International poverty charity Oxfam has called for “a systemic and wide-ranging increase in taxation of the super-rich,” echoing recent calls from billionaire Microsoft co-founder Bill Gates.
Research published by Oxfam on Monday found that billionaires’ fortunes were increasing by an average of $2.7 billion every day. Meanwhile, 1.7 billion workers now live in countries where inflation is outpacing wage growth, the charity said.
Oxfam said imposing a tax of up to 5% on multimillionaires and billionaires could raise $1.7 trillion annually—enough to lift 2 billion people out of poverty.
The publication of Oxfam’s Survival of the Richest report coincides with the beginning of the World Economic Forum’s annual event in Davos, Switzerland, which will see wealthy and powerful individuals from around the globe gather at an exclusive ski resort.
Recent big gains
According to its findings, the world’s wealthiest 1% of people have captured two-thirds of all new worth created since 2020—amounting to $42 trillion. That’s twice as much as the wealth captured by the bottom 99% of the global population over the same period.
Over the past decade, Oxfam said, the richest 1% have captured around half of all new wealth.
America is still in the lead when it comes to housing billionaires, with 735 people living in the U.S. having billionaire status, according to Forbes.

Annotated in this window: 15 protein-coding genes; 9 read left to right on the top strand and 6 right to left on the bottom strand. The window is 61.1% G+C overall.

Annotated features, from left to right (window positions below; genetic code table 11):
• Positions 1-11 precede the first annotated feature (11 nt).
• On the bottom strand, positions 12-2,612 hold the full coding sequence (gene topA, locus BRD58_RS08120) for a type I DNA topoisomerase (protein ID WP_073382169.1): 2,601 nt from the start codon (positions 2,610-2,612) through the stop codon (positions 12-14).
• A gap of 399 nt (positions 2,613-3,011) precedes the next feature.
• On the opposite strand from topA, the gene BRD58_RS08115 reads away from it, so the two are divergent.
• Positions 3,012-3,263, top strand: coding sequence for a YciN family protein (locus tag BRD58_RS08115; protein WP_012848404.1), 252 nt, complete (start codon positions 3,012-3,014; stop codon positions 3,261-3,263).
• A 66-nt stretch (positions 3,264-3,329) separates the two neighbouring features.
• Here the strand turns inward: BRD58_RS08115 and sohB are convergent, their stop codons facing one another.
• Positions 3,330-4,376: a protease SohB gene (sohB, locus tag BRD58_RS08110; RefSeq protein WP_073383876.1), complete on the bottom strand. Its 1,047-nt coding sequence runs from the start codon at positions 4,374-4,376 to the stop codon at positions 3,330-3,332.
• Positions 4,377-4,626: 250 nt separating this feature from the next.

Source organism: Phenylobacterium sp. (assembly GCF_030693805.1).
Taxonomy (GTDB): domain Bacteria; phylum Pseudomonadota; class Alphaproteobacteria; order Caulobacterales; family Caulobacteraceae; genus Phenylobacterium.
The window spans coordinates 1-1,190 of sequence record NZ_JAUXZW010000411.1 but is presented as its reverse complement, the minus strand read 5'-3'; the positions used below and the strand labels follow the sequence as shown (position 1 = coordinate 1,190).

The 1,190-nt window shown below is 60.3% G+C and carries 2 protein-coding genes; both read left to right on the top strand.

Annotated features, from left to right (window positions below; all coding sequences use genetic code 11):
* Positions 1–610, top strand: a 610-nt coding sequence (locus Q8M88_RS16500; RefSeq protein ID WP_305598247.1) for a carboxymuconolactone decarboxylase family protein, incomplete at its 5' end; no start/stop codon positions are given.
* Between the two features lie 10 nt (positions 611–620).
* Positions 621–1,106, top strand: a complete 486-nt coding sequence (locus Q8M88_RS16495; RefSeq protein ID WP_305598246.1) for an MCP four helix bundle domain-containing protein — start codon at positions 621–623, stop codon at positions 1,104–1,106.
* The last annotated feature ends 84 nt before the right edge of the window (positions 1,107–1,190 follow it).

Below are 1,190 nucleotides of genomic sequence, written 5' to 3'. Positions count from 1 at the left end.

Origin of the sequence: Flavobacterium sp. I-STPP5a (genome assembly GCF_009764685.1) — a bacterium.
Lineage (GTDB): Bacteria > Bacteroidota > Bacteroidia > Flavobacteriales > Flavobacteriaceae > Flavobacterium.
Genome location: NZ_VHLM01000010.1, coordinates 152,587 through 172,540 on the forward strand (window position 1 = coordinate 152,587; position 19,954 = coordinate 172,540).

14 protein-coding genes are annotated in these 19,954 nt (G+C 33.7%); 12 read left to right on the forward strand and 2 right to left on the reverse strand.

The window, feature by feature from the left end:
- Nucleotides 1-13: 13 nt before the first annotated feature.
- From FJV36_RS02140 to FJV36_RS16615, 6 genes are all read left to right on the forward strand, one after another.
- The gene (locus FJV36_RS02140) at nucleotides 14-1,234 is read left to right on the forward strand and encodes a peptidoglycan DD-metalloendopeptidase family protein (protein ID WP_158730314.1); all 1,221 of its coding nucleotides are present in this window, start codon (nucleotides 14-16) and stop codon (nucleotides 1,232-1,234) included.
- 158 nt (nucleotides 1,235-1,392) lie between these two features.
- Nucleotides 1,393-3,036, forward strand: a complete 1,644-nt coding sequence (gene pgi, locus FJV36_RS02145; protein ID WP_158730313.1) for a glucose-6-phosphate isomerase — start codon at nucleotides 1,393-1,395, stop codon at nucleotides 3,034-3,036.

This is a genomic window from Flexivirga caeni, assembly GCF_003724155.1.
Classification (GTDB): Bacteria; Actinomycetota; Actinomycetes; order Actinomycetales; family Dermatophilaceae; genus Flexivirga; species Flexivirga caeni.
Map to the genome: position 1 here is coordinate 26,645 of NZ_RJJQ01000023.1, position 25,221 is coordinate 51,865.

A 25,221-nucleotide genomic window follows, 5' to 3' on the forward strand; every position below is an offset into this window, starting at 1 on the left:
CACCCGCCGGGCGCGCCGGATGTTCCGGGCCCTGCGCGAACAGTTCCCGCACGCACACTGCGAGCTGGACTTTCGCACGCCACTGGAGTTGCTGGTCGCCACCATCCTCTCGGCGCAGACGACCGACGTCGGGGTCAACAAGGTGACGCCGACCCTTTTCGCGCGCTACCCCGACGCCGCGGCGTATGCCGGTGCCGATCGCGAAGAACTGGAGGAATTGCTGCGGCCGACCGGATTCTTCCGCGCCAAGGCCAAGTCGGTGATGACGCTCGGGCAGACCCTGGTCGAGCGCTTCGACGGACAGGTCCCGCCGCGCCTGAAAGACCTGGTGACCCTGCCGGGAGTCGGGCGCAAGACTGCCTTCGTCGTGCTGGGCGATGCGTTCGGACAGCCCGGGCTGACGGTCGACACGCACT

Since 2020, a billionaire would have gained around $1.7 million for every $1 of new global wealth earned by a person in the poorest 90% of the world’s population, the charity added, describing those with billionaire status as experiencing “extraordinary increases in their wealth.”
“This comes on top of a decade of historic gains—the number and wealth of billionaires having doubled over the last ten years,” Oxfam said in a news release on Monday.
The organization went on to name and shame companies and individuals who it said had helped drive spiraling inflation with “excess corporate profits” that boosted their net worth. They included companies in the food and energy sectors—specifically Indian energy mogul Gautam Adani and the Walton family, who own Walmart. Adani, Oxfam noted, saw his wealth soar by $42 billion in 2022.
Last year, college dropout Adani became the first Asian person to break into the top three of the Bloomberg Billionaires Index. As of Jan. 16, he was the fourth richest person in the world, according to the ranking.
Three members of the Walton dynasty account for the 17th, 18th and 19th places in Bloomberg’s list of the world’s richest people.
Spokespeople for Adani and the Waltons were not immediately available for comment when contacted by Fortune.
Oxfam on Monday urged policymakers to implement “a systemic and wide-ranging increase in taxation of the super-rich to claw back crisis gains driven by public money and profiteering.”
“Decades of tax cuts for the richest and corporations have fueled inequality, with the poorest people in many countries paying higher tax rates than billionaires,” the organization argued.
According to its report, taxation on the wealthiest used to be much higher, but currently only four cents in every tax dollar comes from taxes on wealth. Half of the world’s billionaires live in countries with no inheritance tax for direct descendants, the report said, slamming wealthy individuals’ income as “mostly unearned, derived from returns on their assets.”